29. 29. EMPOWERMENT & RULES
  30. 30. EMPOWERMENT & RULES
  31. 31. EMPOWERMENT
  32. 32. EMPOWERMENT CREATIVITY CULTURE
  33. 33. CULTURE
  34. 34. CULTURE OF THE INNOVATION ACADEMY
  35. 35. What type of culture do we want to create?
  36. 36. This is true in education too! Being self-disciplined and self-motivated is KEY!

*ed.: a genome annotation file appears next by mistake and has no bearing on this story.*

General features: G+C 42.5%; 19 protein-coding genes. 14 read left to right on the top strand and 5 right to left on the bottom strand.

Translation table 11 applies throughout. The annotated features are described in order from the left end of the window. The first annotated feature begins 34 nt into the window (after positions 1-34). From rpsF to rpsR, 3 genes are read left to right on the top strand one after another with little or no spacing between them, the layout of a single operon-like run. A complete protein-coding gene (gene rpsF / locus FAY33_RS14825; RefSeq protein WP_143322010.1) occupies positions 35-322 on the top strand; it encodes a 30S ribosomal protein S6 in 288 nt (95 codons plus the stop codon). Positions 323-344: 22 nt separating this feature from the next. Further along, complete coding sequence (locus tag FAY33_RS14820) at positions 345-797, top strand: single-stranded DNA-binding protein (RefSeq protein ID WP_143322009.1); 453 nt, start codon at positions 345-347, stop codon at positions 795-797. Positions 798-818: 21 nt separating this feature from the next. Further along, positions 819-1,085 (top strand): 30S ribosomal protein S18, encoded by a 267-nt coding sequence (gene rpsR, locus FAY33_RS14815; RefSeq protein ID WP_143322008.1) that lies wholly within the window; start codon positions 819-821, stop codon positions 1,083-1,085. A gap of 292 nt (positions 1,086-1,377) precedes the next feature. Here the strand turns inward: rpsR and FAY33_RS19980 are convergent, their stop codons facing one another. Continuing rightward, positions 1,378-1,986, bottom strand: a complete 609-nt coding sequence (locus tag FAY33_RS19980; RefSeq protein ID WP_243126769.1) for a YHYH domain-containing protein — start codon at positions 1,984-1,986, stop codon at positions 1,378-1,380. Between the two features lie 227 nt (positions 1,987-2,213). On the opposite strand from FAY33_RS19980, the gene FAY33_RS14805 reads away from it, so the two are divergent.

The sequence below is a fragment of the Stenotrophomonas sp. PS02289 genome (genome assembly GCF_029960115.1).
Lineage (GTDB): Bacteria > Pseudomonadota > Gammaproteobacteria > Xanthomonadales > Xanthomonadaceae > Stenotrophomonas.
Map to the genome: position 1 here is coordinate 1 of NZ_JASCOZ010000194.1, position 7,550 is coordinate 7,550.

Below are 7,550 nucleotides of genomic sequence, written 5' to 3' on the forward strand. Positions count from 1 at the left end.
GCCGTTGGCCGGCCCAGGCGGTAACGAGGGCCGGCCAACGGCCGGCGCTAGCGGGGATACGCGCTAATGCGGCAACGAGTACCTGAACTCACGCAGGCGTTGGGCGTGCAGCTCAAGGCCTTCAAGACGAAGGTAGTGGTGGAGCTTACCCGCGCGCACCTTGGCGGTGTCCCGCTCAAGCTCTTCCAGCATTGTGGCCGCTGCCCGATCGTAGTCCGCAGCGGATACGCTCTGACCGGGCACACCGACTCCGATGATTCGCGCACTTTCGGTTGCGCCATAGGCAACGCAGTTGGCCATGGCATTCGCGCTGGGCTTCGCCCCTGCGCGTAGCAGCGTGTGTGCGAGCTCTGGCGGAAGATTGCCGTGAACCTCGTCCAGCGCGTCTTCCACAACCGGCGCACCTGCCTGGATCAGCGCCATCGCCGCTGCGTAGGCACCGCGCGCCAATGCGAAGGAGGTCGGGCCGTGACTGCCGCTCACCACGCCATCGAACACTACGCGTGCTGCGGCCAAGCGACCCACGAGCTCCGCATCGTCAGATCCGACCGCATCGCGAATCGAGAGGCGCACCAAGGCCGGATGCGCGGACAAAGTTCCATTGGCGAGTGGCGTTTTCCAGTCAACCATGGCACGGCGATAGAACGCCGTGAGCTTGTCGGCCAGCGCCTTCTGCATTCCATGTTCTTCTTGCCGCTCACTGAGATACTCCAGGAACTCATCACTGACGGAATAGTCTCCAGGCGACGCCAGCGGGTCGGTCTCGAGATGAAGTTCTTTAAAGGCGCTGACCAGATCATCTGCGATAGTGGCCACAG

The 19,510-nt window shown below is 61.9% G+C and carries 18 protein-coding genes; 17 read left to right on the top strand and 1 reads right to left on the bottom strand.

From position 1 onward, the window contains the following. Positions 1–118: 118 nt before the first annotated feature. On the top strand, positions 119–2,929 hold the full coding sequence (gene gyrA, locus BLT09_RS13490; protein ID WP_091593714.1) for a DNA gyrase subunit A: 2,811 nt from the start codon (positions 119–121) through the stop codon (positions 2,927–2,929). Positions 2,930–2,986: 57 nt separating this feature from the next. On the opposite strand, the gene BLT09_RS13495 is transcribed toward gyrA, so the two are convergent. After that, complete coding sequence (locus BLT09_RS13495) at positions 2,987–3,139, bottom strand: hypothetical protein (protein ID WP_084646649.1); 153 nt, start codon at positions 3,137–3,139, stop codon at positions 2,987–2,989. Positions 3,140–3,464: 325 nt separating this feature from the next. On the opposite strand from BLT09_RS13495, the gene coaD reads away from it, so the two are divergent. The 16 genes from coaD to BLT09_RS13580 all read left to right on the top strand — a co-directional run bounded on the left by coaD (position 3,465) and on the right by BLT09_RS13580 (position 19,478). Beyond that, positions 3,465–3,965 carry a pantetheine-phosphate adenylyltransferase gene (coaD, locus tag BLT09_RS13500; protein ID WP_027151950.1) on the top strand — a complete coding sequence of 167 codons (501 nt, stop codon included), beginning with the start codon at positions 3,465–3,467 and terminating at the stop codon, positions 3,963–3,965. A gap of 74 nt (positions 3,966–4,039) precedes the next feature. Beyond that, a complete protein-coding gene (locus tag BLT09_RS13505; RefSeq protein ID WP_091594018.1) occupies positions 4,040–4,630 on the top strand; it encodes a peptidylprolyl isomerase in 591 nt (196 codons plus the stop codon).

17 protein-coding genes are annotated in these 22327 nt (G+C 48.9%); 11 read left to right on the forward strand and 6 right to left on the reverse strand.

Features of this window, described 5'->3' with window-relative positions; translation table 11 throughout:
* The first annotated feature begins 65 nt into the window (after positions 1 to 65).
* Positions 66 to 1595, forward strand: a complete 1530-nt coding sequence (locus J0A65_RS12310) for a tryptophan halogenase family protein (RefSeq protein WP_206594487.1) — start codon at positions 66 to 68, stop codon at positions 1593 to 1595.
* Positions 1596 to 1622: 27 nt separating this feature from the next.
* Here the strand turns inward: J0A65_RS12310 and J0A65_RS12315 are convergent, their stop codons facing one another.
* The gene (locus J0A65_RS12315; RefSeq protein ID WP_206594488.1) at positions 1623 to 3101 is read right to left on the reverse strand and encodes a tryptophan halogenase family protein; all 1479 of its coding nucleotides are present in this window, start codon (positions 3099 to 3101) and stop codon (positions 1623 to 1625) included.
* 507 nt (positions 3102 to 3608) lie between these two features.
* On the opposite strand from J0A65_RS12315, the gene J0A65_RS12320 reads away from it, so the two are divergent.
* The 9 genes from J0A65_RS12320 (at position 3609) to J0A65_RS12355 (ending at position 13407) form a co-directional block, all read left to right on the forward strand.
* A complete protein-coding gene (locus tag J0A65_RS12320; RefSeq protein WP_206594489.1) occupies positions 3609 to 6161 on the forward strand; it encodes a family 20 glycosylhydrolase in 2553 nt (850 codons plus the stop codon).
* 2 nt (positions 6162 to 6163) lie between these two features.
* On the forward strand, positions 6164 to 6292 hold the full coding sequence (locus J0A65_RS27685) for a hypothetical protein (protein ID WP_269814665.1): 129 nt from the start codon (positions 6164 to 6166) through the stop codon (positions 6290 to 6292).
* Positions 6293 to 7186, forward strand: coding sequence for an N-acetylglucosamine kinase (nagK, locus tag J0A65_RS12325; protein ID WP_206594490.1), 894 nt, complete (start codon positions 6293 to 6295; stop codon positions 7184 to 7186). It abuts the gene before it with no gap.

37. 37. 7/31/13 Six Components of a Great Corporate Culture - John Coleman - Harvard Business Review blogs.hbr.org/cs/2013/05/six_components_of_culture.html 1/3 HBR Blog Network Six Components of a Great Corporate Culture by John Coleman | 3:00 PM May 6, 2013 The benefits of a strong corporate culture are both intuitive and supported by social science. According to James L. Heskett (http://blogs.hbr.org/cs/2011/12/what_great_companies_know_abou.html) , culture "can account for 20-30% of the differential in corporate performance when compared with 'culturally unremarkable' competitors." And HBR writers have offered advice on navigating different geographic cultures (http://blogs.hbr.org/cs/2013/03/when_crossing_cultures_use_glo.html) , selecting jobs based on culture (http://blogs.hbr.org/cs/2012/05/when_choosing_a_job_culture_ma.html) , changing cultures (http://blogs.hbr.org/cs/2012/12/to_change_the_culture_stop_try.html) , and offering feedback across cultures (http://blogs.hbr.org/cs/2013/02/giving_feedback_across_cultures.html) , among other topics. But what makes a culture? Each culture is unique and myriad factors go into creating one, but I've observed at least six common components of great cultures. Isolating those elements can be the first step to building a differentiated culture and a lasting organization. 1. Vision: A great culture starts with a vision or mission statement. These simple turns of phrase guide a company's values and provide it with purpose (http://bigthink.com/experts-corner/purpose-as-a-compass) . That purpose, in turn, orients every decision employees make. When they are deeply authentic and prominently displayed, good vision statements can even help orient customers, suppliers, and other stakeholders. Nonprofits often excel at having compelling, simple vision statements (http://topnonprofits.com/examples/vision-statements/) . The Alzheimer's Association, for example, is dedicated to "a world without Alzheimer's." (http://www.alz.org/about_us_about_us_.asp) And Oxfam envisions "a just world without poverty." (http://www.oxfam.org/en/about/what/purpose-and-beliefs) A vision statement is a simple but foundational element of culture. 2. Values: A company's values are the core of its culture. While a vision articulates a company's purpose, values offer a set of guidelines on the behaviors and mindsets needed to achieve that vision. McKinsey & Company, for example, has a clearly articulated set of values (http://www.mckinsey.com.ar/our_work_belive.asp) that are prominently communicated to all employees and involve the way that firm vows to serve clients, treat colleagues, and uphold professional standards. Google's values might be best articulated by their famous phrase, "Don't be evil." (http://en.wikipedia.org/wiki/Don't_be_evil) But they are also enshrined in their "ten things we know to be true." (http://www.google.com/about/company/philosophy/) And while many companies find their values revolve around a few